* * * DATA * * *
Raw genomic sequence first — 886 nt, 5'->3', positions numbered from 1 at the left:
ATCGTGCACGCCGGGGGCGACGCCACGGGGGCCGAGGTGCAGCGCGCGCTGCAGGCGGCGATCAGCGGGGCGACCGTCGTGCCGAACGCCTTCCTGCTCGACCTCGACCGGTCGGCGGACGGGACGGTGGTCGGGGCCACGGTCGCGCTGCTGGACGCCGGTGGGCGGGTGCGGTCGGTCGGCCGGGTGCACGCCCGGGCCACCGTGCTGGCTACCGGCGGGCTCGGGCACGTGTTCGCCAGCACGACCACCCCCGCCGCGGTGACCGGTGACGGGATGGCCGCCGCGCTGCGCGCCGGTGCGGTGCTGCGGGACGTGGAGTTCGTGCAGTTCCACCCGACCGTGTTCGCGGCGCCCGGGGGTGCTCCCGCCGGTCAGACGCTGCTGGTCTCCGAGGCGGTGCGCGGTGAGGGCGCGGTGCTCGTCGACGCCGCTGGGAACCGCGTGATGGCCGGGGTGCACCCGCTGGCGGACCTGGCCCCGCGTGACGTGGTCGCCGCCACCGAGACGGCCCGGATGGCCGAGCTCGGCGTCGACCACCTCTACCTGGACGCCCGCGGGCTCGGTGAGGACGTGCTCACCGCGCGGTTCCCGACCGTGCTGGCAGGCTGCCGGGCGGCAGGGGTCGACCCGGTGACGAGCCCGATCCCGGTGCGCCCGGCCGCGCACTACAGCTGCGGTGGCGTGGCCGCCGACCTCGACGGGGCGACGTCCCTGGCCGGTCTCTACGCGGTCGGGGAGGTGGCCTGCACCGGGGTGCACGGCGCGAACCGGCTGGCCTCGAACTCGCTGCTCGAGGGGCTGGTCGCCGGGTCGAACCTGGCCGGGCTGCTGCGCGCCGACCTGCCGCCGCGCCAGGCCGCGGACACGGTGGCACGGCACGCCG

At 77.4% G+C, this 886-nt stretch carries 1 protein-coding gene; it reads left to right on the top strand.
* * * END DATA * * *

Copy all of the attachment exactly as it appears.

Raw genomic sequence first — 886 nt, 5'->3', positions numbered from 1 at the left:
ATCGTGCACGCCGGGGGCGACGCCACGGGGGCCGAGGTGCAGCGCGCGCTGCAGGCGGCGATCAGCGGGGCGACCGTCGTGCCGAACGCCTTCCTGCTCGACCTCGACCGGTCGGCGGACGGGACGGTGGTCGGGGCCACGGTCGCGCTGCTGGACGCCGGTGGGCGGGTGCGGTCGGTCGGCCGGGTGCACGCCCGGGCCACCGTGCTGGCTACCGGCGGGCTCGGGCACGTGTTCGCCAGCACGACCACCCCCGCCGCGGTGACCGGTGACGGGATGGCCGCCGCGCTGCGCGCCGGTGCGGTGCTGCGGGACGTGGAGTTCGTGCAGTTCCACCCGACCGTGTTCGCGGCGCCCGGGGGTGCTCCCGCCGGTCAGACGCTGCTGGTCTCCGAGGCGGTGCGCGGTGAGGGCGCGGTGCTCGTCGACGCCGCTGGGAACCGCGTGATGGCCGGGGTGCACCCGCTGGCGGACCTGGCCCCGCGTGACGTGGTCGCCGCCACCGAGACGGCCCGGATGGCCGAGCTCGGCGTCGACCACCTCTACCTGGACGCCCGCGGGCTCGGTGAGGACGTGCTCACCGCGCGGTTCCCGACCGTGCTGGCAGGCTGCCGGGCGGCAGGGGTCGACCCGGTGACGAGCCCGATCCCGGTGCGCCCGGCCGCGCACTACAGCTGCGGTGGCGTGGCCGCCGACCTCGACGGGGCGACGTCCCTGGCCGGTCTCTACGCGGTCGGGGAGGTGGCCTGCACCGGGGTGCACGGCGCGAACCGGCTGGCCTCGAACTCGCTGCTCGAGGGGCTGGTCGCCGGGTCGAACCTGGCCGGGCTGCTGCGCGCCGACCTGCCGCCGCGCCAGGCCGCGGACACGGTGGCACGGCACGCCG

At 77.4% G+C, this 886-nt stretch carries 1 protein-coding gene; it reads left to right on the top strand.